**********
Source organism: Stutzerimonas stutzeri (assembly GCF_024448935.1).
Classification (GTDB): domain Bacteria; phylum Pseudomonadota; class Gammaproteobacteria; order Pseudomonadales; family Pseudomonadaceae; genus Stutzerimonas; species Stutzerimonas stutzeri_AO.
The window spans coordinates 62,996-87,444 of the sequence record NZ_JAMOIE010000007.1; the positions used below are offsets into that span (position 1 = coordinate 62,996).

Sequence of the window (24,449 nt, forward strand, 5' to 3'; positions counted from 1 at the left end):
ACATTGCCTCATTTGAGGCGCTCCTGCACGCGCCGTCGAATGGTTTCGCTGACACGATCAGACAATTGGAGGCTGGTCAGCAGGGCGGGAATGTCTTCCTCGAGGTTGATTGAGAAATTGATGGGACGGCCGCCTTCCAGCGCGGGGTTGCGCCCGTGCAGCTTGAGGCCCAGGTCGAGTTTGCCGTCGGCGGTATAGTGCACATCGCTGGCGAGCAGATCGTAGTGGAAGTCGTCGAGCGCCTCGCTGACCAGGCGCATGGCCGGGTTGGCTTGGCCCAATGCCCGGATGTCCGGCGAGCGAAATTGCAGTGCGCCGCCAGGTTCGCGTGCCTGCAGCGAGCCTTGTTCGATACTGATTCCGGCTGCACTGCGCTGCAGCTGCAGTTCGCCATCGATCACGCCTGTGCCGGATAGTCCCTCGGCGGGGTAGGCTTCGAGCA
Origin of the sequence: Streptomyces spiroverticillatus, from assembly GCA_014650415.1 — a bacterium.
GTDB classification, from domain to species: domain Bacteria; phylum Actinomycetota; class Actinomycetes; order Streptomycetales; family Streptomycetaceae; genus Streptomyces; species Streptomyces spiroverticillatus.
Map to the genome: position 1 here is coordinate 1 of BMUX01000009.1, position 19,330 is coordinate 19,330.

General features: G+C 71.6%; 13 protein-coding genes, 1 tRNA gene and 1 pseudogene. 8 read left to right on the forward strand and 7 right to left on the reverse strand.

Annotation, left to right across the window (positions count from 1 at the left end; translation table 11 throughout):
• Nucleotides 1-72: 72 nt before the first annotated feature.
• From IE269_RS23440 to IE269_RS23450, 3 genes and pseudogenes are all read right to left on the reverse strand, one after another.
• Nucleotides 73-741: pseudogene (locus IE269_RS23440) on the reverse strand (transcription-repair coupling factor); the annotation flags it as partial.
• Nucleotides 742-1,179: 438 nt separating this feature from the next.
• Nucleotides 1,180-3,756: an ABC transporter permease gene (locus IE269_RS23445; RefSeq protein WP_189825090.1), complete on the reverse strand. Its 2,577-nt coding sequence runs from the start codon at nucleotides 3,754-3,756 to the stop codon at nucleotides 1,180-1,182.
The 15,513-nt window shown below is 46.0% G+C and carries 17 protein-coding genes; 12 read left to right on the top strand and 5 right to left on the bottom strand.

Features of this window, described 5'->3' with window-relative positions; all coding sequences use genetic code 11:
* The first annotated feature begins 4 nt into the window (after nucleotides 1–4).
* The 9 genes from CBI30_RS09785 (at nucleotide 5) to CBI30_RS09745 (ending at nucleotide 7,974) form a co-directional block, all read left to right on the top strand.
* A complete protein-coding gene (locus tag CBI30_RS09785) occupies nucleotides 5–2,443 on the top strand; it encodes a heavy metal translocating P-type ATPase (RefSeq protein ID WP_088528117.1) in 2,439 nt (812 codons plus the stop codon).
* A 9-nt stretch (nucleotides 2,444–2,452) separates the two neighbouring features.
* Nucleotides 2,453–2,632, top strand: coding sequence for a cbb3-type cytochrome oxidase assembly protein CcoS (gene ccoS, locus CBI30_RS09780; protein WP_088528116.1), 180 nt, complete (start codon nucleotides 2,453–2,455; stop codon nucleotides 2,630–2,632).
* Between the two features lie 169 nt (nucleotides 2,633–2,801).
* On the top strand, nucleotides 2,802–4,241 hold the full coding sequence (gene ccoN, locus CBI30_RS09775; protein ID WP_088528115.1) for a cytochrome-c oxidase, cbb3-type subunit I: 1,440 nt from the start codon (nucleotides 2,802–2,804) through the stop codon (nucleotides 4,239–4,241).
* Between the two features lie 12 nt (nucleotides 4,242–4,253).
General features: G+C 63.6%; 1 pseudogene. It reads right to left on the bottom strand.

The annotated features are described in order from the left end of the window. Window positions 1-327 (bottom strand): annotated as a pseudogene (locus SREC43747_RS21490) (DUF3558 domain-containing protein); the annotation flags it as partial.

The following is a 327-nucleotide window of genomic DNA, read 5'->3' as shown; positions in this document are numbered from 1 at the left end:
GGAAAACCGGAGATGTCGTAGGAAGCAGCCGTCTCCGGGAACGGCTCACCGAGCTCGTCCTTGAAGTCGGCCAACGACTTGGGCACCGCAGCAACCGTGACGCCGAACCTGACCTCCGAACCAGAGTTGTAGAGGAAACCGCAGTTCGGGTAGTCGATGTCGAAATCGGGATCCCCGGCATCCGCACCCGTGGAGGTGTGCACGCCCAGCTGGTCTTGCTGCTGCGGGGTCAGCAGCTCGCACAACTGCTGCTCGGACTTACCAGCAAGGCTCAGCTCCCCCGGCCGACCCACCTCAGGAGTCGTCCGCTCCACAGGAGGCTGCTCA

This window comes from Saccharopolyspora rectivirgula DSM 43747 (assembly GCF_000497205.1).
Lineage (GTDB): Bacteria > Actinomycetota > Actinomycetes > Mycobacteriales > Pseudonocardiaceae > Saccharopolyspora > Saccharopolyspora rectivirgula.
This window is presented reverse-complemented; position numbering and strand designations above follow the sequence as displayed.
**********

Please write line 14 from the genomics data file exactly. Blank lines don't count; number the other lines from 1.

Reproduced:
• Nucleotides 742-1,179: 438 nt separating this feature from the next.